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Soul Sunday: The Hot Pot

Happy Soul Sunday! Or should we say 心灵快乐星期天. The other day, the Spot86 chix went to Han Dynasty and enjoyed some delicious Chinese food. We were feeling a little adventurous that day, so we ordered the salt n’ pepper shrimp, their famous dan dan noodle, and dry pot style intestine. That’s right folks, we tried intestine and it was delicious! It was served in a sizzling mini wok called a hot pot and cooked in a spicy sauce, mushrooms, bamboo shoots, bell pepper, and Sichuan peppercorn. We loved the dish so much that we wanted to dedicate a post to the Chinese hot pot. We have found an amazing hot pot recipe from the master chef, Emeril Lagasse, that we think even you can make at home.
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What you need

  • Hot Pot Ingredients
    – 1 tablespoon ginger, minced
    – 1 tablespoon garlic, minced
    – 6 green onions, chopped finely
    – 4 ounces dried bean thread noodles, soaked and cut into bite-size pieces
    – 1 pound leafy greens, such as spinach/bok choy/ Napa cabbage, chopped into bite-size pieces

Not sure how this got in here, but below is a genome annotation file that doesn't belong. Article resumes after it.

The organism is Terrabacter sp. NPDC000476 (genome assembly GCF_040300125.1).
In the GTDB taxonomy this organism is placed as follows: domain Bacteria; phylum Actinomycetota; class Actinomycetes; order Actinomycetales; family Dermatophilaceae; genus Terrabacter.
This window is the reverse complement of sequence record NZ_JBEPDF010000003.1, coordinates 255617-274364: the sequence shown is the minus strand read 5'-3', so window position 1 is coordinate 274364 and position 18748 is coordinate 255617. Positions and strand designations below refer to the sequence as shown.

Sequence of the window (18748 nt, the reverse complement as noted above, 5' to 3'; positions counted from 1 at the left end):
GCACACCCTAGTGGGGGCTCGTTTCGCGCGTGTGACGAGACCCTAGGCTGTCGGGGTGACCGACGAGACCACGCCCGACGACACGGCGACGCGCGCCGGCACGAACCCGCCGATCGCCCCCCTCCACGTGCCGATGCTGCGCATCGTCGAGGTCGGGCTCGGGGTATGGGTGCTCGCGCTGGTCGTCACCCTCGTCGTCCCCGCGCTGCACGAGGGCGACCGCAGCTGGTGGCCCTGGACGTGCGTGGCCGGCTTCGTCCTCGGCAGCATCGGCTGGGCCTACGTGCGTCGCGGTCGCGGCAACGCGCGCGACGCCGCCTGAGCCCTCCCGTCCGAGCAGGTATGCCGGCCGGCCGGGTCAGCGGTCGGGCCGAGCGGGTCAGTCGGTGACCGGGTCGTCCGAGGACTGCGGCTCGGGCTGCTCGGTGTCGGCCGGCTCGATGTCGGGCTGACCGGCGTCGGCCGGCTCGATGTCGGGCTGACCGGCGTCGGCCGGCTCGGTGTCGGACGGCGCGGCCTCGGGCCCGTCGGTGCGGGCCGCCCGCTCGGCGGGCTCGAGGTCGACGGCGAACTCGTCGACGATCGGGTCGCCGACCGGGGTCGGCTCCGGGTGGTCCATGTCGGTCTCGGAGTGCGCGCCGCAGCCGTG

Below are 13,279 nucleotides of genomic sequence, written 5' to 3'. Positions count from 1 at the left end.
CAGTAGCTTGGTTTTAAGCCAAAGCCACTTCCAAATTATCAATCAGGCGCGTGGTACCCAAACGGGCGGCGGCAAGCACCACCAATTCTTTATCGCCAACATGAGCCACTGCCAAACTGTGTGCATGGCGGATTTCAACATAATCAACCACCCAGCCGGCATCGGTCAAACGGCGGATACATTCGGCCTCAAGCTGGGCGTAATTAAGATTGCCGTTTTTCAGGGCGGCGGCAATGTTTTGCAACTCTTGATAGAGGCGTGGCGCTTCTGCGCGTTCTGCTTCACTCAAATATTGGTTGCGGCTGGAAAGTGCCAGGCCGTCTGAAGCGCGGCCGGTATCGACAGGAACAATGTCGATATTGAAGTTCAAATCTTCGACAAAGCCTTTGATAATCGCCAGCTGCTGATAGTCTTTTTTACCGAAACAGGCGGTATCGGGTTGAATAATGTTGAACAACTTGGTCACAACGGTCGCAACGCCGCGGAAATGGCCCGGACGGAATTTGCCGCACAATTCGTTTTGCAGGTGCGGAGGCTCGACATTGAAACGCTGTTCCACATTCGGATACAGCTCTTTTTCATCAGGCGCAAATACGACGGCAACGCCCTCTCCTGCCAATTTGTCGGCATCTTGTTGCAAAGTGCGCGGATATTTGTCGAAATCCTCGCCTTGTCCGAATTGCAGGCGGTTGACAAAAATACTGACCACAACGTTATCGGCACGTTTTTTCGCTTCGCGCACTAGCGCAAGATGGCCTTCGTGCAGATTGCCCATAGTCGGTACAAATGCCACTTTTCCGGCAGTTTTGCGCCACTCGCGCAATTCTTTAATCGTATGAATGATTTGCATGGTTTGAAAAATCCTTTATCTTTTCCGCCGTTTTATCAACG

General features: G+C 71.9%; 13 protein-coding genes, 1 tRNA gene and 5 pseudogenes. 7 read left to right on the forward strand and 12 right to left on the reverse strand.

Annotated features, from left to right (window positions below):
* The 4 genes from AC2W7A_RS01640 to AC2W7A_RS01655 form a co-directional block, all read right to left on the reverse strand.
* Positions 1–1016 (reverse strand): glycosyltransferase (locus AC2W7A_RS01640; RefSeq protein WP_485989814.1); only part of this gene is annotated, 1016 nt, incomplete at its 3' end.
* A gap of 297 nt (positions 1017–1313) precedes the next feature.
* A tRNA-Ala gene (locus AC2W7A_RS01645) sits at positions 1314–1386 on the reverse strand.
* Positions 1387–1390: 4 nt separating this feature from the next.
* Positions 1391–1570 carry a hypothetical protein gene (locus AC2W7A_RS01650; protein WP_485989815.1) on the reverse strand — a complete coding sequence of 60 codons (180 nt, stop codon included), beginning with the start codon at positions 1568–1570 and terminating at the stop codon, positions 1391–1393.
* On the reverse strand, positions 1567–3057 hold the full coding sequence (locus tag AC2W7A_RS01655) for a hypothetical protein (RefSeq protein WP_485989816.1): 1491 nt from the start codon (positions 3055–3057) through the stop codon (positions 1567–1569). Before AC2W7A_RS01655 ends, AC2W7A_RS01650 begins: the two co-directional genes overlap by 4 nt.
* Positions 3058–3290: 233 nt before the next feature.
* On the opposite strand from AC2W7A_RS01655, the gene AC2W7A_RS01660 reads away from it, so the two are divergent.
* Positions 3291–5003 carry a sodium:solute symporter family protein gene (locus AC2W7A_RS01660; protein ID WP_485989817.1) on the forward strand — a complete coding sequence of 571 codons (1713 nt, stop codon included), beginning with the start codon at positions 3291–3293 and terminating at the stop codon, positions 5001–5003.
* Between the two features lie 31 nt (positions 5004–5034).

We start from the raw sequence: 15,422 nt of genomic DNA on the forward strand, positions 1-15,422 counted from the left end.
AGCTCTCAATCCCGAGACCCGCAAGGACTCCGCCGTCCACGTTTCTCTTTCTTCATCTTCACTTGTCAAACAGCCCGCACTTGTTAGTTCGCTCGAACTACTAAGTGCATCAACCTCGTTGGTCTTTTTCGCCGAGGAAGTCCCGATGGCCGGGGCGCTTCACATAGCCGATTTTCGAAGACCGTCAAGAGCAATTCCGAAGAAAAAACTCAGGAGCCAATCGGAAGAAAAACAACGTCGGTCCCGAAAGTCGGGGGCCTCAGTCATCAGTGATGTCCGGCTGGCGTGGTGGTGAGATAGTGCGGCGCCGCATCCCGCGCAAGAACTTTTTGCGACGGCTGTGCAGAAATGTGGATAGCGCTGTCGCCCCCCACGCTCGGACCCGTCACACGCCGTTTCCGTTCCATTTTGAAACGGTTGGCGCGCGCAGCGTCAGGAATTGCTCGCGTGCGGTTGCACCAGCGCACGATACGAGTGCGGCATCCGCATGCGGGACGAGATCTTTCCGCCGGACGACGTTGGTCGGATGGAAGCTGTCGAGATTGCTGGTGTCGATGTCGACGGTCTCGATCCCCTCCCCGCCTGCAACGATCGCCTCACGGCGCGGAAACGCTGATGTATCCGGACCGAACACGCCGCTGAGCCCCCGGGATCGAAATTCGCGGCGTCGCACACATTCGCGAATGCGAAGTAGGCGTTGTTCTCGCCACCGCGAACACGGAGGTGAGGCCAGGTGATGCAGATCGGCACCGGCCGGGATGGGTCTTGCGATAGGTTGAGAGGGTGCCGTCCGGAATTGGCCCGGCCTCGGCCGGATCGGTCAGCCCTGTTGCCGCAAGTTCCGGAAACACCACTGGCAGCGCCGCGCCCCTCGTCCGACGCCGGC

– 8 sea scallops, sliced
    – 4 small squid, cut into rings
    – 1 (16 ounce) package soft tofu, drained and cut into 1-inch cubes
    – 12 shrimp, peeled, deveined and butterflied
    – 8 shucked oysters
    – 10 cups of seafood or chicken broth
  • Garlic Mustard:
    – 3 tablespoons garlic, minced
    – 2 tablespoons sugar
    – 1/4 cup water
    – 3/4 cup dried mustard powder
    – 2 tablespoons sesame oil
    – 3/4 teaspoon cooking oil
    – 2/3 cup rice wine vinegar
  • Ginger Soy Sauce:
    – 1/4 cup ginger, minced
    – 2 tablespoons honey
    – 1 teaspoon sesame oil
    – 3/4 cup soy sau 

Place the stock, ginger, garlic and green onions in a large pot; bring to a boil. Reduce the heat, cover, and simmer for 30 minutes. Soak the noodles in warm water until softened; drain. Cut into bite-size lengths. Cut the greens into bite-size pieces. Cut the scallops into thin slices. Cut the squid into rings. Cut the tofu into cubes. Arrange the noodles, seafood, vegetables and tofu on a large platter. Cover and chill until ready to cook. Reheat the broth to simmering. Set a Mongolian hot pot or electric wok in the center of a table. Pour the broth into the pot and adjust heat to a gentle simmer. The guests use chopsticks or Chinese wire strainers to cook the seafood, vegetables and tofu slices in the boiling water and then dip into the sauce of their choice. Any remaining greens can be added at the end with the noodles to make the soup.

And there you have it. I hope you all have the opportunity to enjoy this wonderful Chinese experience.

Have a wonderful Soul Sunday!

 

 

 

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